Today’s prevailing wisdom is that R&D costs are on the rise while ROI on those investments are down. The Tufts Center for the Study of Drug Development puts the total costs of new drug around $2.7B (in 2017 dollars) while another study1 highlights the fact that the ROI on R&D investment has fallen to 3.7% which is the lowest figure in the past six years. As such, the pharmaceutical industry’s focus on improving productivity is a critical issue.
This week on The Pharmcast, we turn our attention to the topic of rare disease, and more specifically: how to engage and educate rare disease patients to advance development. It's estimated that nearly 30 million Americans, or nearly 1 in 10 people, are living with a rare disease - and almost 95% of rare diseases don't have any FDA-approved treatment.
One of the unique challenges and perhaps keys to rare disease development is patient engagement. Patient populations are small by definition. Roughly 50% of patients are children, and benefit-risk equations are completely different from those of more traditional diseases. To learn more about engaging rare disease patients, we sit down with Dr. Lorna Speid, to discuss her stories of rare disease drug development, outline the unique challenges of engaging the rare disease population, and her advice to developers.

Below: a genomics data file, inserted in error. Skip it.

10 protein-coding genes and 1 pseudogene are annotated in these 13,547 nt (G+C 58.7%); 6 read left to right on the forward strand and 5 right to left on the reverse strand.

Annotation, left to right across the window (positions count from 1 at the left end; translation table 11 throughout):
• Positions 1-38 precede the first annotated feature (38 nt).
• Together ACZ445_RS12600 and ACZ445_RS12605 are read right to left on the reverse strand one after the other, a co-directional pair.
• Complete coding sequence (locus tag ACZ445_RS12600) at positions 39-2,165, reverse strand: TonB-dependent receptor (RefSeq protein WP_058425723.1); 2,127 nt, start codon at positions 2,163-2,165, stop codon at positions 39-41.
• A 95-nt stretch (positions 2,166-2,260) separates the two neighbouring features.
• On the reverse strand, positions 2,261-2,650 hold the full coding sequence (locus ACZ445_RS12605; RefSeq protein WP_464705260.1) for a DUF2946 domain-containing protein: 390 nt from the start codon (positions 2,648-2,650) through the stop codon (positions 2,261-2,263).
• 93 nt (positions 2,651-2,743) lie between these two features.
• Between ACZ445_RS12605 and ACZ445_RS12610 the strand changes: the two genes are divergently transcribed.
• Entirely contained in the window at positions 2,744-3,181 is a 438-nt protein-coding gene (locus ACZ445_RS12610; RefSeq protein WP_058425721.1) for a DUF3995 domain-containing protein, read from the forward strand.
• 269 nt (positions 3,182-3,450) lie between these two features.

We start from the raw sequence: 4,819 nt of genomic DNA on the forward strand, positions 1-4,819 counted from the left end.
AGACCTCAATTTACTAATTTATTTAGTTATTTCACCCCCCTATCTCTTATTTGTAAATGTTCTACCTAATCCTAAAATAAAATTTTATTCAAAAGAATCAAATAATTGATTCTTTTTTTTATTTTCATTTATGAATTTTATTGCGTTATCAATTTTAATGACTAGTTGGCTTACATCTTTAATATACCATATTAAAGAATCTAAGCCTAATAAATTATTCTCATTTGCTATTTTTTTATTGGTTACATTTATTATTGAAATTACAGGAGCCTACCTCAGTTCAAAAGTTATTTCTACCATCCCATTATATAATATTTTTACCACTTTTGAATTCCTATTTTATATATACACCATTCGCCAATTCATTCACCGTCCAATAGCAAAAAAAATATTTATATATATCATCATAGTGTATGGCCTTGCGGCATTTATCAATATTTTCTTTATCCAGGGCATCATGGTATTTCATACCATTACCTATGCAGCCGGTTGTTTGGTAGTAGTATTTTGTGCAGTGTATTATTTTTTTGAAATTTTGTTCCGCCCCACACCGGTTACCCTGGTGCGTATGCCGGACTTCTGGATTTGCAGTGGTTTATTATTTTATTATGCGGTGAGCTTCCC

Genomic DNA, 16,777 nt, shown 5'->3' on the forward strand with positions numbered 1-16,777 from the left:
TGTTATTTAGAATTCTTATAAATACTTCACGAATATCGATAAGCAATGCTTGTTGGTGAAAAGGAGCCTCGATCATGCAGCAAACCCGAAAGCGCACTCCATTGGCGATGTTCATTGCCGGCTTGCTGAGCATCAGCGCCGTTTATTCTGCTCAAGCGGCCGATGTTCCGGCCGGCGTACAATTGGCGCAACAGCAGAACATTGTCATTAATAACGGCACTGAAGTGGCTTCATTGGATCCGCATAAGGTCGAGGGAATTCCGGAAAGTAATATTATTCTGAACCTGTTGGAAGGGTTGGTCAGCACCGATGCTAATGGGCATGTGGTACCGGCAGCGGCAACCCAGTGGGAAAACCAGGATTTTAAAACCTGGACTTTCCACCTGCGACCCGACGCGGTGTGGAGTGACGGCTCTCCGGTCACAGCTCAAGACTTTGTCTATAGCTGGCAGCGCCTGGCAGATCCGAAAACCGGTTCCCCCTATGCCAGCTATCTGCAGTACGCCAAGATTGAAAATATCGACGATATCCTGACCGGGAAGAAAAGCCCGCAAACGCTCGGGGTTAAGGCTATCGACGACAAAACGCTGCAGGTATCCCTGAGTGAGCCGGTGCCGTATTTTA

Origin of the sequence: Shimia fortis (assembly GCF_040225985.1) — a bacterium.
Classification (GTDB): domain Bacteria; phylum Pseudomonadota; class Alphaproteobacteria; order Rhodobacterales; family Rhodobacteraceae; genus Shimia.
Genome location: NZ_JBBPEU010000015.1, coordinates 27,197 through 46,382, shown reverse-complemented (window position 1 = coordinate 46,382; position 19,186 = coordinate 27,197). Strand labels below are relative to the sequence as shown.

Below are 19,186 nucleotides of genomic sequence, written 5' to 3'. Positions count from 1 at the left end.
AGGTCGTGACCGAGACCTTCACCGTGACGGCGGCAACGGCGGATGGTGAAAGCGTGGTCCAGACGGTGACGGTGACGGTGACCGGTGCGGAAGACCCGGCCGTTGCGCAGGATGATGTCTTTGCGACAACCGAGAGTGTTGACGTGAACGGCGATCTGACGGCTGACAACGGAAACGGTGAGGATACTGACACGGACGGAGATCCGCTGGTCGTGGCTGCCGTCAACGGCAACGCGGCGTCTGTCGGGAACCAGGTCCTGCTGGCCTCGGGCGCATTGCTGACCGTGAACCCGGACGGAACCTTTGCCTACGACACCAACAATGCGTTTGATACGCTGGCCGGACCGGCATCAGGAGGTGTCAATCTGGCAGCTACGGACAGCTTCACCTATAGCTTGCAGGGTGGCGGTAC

I’ve just returned from a cold, blustery and wet London where I attended the annual Pharma Access Leaders Forum.
But the meeting was hot.
In fact, piping hot when you consider the tectonic changes being felt in the world of healthcare technology assessment (HTA) and their implications on both patient access and innovation. And the linkages couldn’t be more profound.
Wither HTA in the EU? A key red thread through a series of potent discussions was real world evidence (aka, “outcomes data”). Head honcho HTA officials from across Europe (including England and Scotland – both still in Europe as of last report) returned again and again to the value of outcomes not just for the evolving world of Risk Sharing Agreements, but for the acceleration of reimbursement science.